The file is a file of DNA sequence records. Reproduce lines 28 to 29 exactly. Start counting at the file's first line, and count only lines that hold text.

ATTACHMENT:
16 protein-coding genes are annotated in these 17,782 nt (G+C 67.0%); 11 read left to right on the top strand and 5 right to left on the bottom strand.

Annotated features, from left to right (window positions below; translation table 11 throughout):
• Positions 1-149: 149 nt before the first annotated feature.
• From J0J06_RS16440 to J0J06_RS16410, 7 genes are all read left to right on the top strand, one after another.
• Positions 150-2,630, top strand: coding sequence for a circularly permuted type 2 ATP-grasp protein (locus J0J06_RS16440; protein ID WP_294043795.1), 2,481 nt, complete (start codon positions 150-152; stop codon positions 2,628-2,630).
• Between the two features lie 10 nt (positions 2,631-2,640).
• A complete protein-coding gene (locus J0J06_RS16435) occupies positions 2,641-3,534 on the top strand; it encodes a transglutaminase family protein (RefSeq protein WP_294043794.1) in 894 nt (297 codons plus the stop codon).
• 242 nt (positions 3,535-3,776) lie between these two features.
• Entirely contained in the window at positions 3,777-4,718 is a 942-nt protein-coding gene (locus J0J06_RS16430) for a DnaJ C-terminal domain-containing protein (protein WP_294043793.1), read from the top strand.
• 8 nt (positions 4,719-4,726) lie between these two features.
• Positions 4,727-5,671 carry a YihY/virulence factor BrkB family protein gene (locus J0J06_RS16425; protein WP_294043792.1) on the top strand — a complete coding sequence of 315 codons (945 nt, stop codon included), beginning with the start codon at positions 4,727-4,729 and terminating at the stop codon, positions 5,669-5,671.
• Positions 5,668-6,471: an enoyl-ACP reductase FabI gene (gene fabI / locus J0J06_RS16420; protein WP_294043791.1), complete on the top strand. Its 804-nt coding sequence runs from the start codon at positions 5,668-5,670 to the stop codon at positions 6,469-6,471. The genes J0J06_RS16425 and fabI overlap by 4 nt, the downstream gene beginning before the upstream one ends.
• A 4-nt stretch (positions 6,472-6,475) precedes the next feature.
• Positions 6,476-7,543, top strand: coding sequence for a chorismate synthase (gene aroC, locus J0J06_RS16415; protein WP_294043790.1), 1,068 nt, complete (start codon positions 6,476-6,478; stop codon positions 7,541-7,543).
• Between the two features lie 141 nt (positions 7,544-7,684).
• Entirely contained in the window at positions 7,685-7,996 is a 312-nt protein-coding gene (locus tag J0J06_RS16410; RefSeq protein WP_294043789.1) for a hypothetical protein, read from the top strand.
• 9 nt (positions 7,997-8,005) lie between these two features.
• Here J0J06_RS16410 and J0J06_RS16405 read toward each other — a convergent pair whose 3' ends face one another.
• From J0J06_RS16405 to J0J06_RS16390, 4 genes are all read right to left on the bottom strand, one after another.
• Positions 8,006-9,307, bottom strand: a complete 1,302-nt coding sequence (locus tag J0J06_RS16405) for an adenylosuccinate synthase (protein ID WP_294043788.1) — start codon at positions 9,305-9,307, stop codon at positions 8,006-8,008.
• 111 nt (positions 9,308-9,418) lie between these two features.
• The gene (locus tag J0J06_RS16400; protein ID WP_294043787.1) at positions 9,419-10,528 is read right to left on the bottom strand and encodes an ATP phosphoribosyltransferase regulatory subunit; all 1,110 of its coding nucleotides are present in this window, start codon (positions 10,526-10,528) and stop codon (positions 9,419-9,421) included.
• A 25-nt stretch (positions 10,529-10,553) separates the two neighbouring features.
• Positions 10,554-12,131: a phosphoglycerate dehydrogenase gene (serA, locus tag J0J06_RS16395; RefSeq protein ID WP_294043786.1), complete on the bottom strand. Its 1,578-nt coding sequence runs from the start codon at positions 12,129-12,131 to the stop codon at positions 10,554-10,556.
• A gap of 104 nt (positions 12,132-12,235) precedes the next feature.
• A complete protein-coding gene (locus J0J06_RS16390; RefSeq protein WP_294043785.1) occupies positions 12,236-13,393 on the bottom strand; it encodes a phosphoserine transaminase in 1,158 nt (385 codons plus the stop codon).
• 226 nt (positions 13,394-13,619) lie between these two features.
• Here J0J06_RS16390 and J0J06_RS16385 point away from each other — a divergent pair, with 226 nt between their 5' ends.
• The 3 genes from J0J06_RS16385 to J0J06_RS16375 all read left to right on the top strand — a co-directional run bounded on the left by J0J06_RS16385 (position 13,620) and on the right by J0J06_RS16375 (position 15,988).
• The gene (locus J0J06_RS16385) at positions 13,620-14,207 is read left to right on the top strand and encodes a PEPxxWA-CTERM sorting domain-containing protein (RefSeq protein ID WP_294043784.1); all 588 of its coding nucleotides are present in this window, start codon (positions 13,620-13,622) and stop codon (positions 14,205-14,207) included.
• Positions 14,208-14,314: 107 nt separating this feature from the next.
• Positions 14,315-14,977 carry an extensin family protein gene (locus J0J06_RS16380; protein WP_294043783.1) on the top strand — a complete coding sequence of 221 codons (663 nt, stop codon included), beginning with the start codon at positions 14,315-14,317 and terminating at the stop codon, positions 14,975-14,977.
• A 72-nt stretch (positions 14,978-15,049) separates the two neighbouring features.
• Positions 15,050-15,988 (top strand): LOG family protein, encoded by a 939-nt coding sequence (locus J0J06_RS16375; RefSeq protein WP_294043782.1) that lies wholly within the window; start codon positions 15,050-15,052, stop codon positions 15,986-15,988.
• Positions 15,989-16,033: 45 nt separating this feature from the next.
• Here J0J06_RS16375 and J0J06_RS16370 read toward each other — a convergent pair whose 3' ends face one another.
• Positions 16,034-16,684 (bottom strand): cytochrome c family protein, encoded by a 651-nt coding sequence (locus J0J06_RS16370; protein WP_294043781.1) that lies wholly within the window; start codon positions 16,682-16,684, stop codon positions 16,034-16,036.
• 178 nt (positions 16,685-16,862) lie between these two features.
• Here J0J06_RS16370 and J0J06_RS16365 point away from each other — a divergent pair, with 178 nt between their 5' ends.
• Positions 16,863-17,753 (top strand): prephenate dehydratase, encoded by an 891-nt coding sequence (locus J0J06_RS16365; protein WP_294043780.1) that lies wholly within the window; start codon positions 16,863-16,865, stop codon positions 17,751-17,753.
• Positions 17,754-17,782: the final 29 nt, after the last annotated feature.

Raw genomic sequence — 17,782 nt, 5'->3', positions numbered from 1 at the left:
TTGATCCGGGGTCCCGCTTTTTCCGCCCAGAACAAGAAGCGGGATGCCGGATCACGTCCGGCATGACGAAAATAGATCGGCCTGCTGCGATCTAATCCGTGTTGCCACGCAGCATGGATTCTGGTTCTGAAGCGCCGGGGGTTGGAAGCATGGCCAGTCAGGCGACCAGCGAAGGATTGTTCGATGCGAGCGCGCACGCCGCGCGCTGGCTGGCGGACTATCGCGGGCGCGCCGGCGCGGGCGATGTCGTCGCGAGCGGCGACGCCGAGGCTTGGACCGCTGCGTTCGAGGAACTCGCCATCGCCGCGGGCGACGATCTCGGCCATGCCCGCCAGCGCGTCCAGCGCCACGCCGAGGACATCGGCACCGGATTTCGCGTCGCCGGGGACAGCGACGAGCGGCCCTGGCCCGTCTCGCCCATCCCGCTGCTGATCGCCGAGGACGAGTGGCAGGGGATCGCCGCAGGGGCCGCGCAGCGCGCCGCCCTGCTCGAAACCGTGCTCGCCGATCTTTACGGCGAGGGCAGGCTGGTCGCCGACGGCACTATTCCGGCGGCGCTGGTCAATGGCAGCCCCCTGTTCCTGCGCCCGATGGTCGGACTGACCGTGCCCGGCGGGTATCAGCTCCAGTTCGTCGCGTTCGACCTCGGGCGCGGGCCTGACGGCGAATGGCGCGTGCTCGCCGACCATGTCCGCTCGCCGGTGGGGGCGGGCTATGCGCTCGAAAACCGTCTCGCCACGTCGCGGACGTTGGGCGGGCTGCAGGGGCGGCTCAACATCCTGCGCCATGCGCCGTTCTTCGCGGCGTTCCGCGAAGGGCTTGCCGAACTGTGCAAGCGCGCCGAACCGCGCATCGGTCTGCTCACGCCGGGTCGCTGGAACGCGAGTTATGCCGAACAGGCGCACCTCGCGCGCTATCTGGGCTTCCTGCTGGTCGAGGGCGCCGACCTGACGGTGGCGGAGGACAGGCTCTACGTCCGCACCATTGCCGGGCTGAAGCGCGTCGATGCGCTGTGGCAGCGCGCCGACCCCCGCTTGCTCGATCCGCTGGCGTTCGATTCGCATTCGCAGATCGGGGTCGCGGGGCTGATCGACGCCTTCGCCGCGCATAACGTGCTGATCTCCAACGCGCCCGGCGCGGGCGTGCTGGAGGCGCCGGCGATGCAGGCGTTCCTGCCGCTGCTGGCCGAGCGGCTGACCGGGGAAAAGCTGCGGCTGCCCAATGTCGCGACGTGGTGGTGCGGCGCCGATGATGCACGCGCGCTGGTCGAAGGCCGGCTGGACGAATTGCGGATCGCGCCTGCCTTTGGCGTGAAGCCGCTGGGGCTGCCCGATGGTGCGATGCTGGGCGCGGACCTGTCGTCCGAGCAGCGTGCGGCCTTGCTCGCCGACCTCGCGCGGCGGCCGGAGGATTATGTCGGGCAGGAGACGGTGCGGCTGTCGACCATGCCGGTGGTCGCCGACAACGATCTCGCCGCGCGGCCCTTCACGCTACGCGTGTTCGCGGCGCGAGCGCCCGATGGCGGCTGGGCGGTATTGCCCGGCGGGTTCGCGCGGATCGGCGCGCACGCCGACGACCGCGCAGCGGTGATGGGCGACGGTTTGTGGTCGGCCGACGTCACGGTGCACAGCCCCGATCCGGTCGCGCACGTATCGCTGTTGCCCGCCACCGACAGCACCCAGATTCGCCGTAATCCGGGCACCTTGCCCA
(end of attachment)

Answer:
• Here J0J06_RS16390 and J0J06_RS16385 point away from each other — a divergent pair, with 226 nt between their 5' ends.
• The 3 genes from J0J06_RS16385 to J0J06_RS16375 all read left to right on the top strand — a co-directional run bounded on the left by J0J06_RS16385 (position 13,620) and on the right by J0J06_RS16375 (position 15,988).